Twice a year, the Durham Lemur Center hosts Lemurpalooza, an open house and adoption event to support their amazing animals. Donations made through the Adopt A Lemur program not only support the lemurs, but the education, research, and conservation programs run by the DLC.


In honor of the event being held on Saturday, October 7th, our management team at the Duke University café has created a special syrup named after the sifaka lemur. This syrup - which combines sweet potatoes, lemongrass, clove, star anise, and sugar - will be featured as a seasonal latte and available for a limited time only. The Sifaka Latte offers a unique blend of traditional fall flavors with the spices of Madagascar, from which lemurs are native. Cydni Patterson, the Assistant Store Manager at Duke explains the inspiration behind her creation:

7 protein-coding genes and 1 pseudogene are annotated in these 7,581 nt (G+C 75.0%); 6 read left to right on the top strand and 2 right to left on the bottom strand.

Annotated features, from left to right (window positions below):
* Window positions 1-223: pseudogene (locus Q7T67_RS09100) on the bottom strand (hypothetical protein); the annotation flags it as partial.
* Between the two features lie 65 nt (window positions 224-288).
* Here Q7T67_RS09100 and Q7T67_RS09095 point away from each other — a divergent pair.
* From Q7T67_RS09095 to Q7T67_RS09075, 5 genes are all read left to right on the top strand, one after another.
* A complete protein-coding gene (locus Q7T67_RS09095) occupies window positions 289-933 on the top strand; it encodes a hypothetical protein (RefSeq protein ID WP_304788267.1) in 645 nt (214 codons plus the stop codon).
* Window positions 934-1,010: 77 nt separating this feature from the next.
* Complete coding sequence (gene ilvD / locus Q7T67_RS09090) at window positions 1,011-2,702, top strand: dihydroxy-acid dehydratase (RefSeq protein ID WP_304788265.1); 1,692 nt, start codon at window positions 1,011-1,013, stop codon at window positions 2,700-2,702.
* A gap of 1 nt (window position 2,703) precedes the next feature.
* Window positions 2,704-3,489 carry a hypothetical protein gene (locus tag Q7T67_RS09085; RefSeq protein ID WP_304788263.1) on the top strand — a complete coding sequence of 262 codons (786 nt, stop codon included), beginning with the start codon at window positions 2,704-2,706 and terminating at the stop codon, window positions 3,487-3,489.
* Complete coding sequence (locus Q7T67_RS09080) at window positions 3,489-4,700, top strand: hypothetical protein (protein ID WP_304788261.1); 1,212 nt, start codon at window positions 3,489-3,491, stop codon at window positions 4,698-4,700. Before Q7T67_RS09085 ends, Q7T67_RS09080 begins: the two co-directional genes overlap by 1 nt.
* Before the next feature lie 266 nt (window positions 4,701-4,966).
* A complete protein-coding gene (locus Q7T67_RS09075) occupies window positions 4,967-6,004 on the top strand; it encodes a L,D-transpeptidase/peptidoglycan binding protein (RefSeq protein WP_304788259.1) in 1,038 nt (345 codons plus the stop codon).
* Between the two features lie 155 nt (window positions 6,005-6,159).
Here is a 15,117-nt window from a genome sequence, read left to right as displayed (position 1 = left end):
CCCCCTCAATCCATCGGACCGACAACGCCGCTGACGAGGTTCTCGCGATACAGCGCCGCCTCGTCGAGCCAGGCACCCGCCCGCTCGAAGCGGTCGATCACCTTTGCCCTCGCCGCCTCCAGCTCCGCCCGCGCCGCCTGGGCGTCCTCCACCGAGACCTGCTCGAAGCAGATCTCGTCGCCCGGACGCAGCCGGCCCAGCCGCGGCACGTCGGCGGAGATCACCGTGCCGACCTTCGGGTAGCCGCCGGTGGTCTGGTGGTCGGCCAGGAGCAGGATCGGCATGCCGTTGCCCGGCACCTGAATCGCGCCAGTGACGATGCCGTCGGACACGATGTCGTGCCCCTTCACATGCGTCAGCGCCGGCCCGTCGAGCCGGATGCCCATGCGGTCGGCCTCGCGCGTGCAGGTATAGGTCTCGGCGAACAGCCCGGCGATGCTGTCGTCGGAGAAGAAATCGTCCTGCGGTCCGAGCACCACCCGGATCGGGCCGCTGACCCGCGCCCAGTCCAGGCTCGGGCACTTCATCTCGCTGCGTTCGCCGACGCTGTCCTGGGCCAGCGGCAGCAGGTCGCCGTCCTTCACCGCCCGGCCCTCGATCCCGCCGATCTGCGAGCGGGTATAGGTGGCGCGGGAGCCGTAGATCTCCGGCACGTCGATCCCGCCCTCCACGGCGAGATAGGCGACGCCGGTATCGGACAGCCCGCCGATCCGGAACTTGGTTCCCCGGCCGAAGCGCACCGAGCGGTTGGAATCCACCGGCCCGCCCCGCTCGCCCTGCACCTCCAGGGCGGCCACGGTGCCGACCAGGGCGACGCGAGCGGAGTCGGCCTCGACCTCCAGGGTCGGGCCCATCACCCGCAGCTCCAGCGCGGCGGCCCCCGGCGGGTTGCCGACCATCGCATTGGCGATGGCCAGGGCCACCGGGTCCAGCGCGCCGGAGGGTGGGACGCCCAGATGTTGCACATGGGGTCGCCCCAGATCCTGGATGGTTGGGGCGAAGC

One of the inspirations for the syrup is the holiday season. Sweet potatoes are a staple at every family gathering for my family. It was a pleasant surprise when Lydia told me that one of the aspects of their conservation efforts was encouraging farms to move towards sweet potatoes as a cash crop instead of rice. Rice depletes the land and had added to lemur habitat depletion. The spices are spices used in Malagasy cuisine, and are exported as well. Since the Duke Lemur Center has been cleared to start up an agriforestry program to help the lemur conservation efforts, I thought it would be really cool to use some spices that they may be growing. The lemur center has recognized that centering their conservation around improving the lives of the Malagasy people, if they are going to be able to improve the lives of lemurs long term. It’s just a beautiful example of how we are all interconnected. 


Although event spaces for this weekend’s Lemurpalooza are full, you can still support the DLC’s Adopt A Lemur program by adopting your favorite species HERE or by visiting our Duke Univesity café at 120 Science Drive in Durham. For every purchase of a Sifaka Latte, Joe Van Gogh will donate 25 cents to the Durham Lemur Center.